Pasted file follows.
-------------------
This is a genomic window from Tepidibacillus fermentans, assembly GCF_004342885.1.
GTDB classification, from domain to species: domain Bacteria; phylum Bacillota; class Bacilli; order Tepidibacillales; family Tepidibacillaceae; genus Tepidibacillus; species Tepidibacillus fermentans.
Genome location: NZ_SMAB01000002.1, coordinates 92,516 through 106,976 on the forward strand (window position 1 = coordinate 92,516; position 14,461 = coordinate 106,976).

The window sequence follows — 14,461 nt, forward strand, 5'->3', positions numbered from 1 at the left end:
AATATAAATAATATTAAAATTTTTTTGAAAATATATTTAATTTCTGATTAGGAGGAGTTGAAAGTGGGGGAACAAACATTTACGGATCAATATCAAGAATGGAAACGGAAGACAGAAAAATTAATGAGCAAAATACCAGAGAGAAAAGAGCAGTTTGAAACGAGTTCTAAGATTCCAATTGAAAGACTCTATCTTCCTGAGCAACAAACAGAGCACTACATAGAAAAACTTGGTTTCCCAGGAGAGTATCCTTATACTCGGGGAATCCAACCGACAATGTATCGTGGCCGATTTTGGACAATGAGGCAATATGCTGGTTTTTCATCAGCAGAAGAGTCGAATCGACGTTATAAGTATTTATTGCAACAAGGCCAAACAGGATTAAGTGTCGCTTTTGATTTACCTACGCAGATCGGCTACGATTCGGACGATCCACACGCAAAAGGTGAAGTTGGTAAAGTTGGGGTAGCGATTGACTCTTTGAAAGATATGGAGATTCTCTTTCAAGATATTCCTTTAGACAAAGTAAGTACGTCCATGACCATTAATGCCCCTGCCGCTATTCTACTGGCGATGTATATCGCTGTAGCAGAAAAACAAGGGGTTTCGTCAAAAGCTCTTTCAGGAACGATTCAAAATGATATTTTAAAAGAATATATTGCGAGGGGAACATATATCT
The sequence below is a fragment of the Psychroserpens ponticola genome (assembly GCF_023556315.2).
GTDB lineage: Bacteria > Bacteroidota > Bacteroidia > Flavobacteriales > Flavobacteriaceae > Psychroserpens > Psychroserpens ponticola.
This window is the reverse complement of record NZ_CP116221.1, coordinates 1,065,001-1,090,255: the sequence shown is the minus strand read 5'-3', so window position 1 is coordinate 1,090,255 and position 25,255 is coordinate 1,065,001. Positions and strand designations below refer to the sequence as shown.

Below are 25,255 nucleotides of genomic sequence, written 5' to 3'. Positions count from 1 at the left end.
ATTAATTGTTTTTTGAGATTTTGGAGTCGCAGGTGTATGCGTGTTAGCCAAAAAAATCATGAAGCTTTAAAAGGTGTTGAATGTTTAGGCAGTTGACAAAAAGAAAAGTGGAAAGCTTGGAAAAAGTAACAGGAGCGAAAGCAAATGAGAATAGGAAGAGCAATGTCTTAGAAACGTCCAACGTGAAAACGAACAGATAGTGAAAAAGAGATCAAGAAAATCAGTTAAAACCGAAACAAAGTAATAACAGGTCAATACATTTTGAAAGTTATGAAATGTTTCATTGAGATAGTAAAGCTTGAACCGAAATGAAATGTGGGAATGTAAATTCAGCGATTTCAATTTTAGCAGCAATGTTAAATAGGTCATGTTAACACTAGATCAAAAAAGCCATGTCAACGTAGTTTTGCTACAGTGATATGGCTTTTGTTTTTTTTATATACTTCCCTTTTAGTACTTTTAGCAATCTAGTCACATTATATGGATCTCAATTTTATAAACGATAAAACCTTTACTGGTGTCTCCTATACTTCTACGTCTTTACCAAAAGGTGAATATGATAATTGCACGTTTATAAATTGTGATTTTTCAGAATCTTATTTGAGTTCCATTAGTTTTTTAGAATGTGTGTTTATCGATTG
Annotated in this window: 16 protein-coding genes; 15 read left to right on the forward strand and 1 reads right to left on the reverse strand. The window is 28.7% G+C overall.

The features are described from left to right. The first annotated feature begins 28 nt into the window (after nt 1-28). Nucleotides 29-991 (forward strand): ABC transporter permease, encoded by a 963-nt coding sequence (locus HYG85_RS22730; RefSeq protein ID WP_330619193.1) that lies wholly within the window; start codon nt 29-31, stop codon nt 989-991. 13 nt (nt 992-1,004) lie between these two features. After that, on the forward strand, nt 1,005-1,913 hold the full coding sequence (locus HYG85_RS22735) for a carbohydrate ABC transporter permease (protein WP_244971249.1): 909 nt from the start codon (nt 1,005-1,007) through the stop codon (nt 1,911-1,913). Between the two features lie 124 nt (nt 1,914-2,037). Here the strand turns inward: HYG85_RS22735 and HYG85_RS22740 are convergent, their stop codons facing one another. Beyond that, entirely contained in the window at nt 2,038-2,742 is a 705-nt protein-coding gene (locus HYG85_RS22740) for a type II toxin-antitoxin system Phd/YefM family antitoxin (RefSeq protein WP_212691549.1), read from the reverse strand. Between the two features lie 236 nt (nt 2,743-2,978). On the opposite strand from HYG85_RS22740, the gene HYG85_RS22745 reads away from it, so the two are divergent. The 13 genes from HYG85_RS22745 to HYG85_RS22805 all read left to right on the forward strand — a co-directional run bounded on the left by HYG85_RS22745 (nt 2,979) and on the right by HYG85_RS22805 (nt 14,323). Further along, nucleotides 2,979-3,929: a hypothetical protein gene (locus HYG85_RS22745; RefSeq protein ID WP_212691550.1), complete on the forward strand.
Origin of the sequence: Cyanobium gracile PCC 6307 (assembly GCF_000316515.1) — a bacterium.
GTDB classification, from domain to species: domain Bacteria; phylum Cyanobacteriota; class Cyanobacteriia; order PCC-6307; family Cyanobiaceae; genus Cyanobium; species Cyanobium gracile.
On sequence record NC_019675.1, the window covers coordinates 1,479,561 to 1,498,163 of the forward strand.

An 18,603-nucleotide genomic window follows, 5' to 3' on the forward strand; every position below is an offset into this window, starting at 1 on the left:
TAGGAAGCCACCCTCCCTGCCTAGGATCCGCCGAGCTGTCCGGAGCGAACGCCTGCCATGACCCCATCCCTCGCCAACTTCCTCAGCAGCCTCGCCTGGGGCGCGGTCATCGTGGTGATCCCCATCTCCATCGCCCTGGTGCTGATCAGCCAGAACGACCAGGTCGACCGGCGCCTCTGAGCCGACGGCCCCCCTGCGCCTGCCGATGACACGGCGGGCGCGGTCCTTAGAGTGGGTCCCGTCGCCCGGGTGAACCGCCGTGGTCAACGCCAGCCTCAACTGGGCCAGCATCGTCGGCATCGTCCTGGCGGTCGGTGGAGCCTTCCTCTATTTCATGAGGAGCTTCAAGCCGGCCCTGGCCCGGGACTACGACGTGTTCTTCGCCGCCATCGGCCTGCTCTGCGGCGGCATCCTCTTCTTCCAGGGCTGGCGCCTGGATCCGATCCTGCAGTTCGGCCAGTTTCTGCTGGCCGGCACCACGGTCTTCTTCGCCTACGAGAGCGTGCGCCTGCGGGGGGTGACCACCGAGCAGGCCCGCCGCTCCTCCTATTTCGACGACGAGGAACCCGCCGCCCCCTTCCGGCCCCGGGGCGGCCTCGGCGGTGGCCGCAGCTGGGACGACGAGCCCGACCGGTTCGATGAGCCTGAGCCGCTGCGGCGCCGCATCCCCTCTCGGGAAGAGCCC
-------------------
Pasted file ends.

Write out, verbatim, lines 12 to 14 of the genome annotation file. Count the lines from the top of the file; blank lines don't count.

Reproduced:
The features are described from left to right. The first annotated feature begins 28 nt into the window (after nt 1-28). Nucleotides 29-991 (forward strand): ABC transporter permease, encoded by a 963-nt coding sequence (locus HYG85_RS22730; RefSeq protein ID WP_330619193.1) that lies wholly within the window; start codon nt 29-31, stop codon nt 989-991. 13 nt (nt 992-1,004) lie between these two features. After that, on the forward strand, nt 1,005-1,913 hold the full coding sequence (locus HYG85_RS22735) for a carbohydrate ABC transporter permease (protein WP_244971249.1): 909 nt from the start codon (nt 1,005-1,007) through the stop codon (nt 1,911-1,913). Between the two features lie 124 nt (nt 1,914-2,037). Here the strand turns inward: HYG85_RS22735 and HYG85_RS22740 are convergent, their stop codons facing one another. Beyond that, entirely contained in the window at nt 2,038-2,742 is a 705-nt protein-coding gene (locus HYG85_RS22740) for a type II toxin-antitoxin system Phd/YefM family antitoxin (RefSeq protein WP_212691549.1), read from the reverse strand. Between the two features lie 236 nt (nt 2,743-2,978). On the opposite strand from HYG85_RS22740, the gene HYG85_RS22745 reads away from it, so the two are divergent. The 13 genes from HYG85_RS22745 to HYG85_RS22805 all read left to right on the forward strand — a co-directional run bounded on the left by HYG85_RS22745 (nt 2,979) and on the right by HYG85_RS22805 (nt 14,323). Further along, nucleotides 2,979-3,929: a hypothetical protein gene (locus HYG85_RS22745; RefSeq protein ID WP_212691550.1), complete on the forward strand.
Origin of the sequence: Cyanobium gracile PCC 6307 (assembly GCF_000316515.1) — a bacterium.
GTDB classification, from domain to species: domain Bacteria; phylum Cyanobacteriota; class Cyanobacteriia; order PCC-6307; family Cyanobiaceae; genus Cyanobium; species Cyanobium gracile.